Our opinion: Police study a starting point for building trust
When considering the study of the Bennington Police Department conducted by the International Association of Chiefs of Police, it's important to remember why the review was undertaken in the first place: "to determine whether there was evidence of policies, procedures, or operational practices within the police department that created opportunities for unfair, discriminatory, or biased policing activities."
The study, which came about as part of the fallout from investigations into the racial harassment of former state Rep. Kiah Morris, an African-American, sought to evaluate the department's relationship with the community and whether there is real or perceived racial bias within the department. It was recommended by state Attorney General T.J. Donovan, after Donovan determined that no criminal charges could be filed against Morris' tormenters under current Vermont law.
The results, which every Bennington adult resident should read, made 25 recommendations aimed at addressing and correcting community mistrust in the department. They were released last week.
While some feel the study didn't go far enough in identifying systemic racial bias in the department, its findings made quite clear that the department has work to do in building relationships and restoring trust. "Over time, Bennington's police practices have sown deep mistrust between parts of the community and the department, undermining the agency's law enforcement legitimacy," the report said.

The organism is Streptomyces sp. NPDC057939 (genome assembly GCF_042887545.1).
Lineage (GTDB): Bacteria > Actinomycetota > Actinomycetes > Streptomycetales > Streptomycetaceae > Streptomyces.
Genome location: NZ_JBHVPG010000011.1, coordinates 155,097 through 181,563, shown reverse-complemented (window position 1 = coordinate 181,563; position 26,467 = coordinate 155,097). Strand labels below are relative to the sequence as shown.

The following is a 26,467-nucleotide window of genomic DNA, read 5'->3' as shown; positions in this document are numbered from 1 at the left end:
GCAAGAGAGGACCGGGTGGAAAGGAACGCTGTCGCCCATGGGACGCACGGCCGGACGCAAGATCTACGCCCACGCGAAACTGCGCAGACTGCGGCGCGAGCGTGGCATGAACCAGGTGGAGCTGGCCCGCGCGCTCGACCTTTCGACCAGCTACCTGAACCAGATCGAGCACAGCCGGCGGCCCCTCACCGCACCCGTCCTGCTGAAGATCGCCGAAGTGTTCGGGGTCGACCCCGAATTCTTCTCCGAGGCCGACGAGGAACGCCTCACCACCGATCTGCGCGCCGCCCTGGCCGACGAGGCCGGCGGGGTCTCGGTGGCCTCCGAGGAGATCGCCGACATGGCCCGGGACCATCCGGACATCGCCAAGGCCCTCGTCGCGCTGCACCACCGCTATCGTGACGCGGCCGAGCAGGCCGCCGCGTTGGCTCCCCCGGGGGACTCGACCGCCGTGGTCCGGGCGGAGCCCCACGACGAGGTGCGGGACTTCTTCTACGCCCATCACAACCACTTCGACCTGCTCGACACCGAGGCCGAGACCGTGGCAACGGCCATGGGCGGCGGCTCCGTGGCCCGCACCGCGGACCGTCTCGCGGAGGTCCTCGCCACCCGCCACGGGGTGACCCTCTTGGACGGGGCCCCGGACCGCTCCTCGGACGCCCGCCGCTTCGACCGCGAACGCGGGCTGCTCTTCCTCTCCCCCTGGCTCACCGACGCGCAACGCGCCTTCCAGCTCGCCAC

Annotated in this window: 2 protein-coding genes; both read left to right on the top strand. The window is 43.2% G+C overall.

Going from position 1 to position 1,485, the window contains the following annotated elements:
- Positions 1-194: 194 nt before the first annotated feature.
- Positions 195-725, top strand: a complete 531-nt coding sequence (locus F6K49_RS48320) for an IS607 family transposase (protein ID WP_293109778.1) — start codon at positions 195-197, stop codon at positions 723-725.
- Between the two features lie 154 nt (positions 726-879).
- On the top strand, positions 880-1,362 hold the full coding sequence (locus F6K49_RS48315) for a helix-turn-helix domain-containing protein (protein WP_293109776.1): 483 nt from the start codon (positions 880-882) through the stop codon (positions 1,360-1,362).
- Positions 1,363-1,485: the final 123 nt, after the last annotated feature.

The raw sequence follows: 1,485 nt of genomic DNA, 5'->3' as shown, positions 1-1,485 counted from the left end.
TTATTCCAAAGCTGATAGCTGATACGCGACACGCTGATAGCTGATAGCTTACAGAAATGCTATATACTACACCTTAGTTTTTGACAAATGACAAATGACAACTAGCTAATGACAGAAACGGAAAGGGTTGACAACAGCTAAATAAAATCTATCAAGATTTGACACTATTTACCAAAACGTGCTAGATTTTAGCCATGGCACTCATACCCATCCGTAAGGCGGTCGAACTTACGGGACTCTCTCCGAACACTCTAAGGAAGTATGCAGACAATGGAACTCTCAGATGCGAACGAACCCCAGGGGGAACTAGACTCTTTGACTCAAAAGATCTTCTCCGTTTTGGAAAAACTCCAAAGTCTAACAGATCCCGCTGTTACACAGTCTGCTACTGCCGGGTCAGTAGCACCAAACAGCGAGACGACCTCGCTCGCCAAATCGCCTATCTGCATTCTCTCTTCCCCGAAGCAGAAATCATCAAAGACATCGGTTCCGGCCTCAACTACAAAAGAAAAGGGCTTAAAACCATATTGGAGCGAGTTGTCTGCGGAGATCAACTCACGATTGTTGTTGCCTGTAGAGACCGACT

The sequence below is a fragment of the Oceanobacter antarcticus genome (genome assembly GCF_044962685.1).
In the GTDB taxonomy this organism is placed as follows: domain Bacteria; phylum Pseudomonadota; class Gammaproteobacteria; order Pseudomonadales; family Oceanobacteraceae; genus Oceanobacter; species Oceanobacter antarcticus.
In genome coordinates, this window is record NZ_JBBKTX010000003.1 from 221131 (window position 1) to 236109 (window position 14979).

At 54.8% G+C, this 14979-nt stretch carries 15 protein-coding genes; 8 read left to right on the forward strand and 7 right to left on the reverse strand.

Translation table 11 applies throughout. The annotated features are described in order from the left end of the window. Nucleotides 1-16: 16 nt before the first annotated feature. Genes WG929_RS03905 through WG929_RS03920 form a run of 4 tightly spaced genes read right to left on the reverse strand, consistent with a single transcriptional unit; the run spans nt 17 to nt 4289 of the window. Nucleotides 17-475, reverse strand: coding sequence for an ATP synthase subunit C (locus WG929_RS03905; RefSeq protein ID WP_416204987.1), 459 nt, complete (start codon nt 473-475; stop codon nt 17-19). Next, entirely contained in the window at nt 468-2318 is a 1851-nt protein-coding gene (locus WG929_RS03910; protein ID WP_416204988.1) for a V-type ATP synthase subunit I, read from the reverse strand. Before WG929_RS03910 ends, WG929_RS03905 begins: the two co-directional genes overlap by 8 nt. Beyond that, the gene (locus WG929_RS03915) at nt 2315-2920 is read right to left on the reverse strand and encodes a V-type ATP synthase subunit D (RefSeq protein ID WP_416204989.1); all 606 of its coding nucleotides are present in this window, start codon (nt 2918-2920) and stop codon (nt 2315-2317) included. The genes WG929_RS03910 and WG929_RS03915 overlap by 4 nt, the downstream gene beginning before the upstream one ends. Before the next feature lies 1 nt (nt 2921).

The report also said this: "Many residents genuinely embrace the Bennington Police Department and want to be a more inclusive and united community."
Those two statements are not mutually exclusive.
Bennington is at its very best when it is a place where all are welcomed and valued for their unique talents and perspectives. It is true that law enforcement is not a popularity contest. But it is harmful to the community as a whole if a significant portion mistrusts the police department, and believes it is being treated as second-class citizens. That doesn't help the police or the community.
A virtual Select Board meeting on the report is scheduled for Monday, and we urge all who can to tune in and take part. Bennington's government, which includes its police department, is a reflection of the community it represents and the values we all share. It's important for our community to assure those values are heard and understood, and participating in this process is the best way to assure the results moving forward are what Bennington wants and needs.
There has already been criticism of the study, and of the police department, in the wake of its release. That's not unexpected. But the process of building trust starts with listening. To that point, it's vitally important that Bennington residents listen carefully to each other in the days and weeks ahead, resist the temptation to take sides, and work together towards making this the best community it can be for all who call it home.
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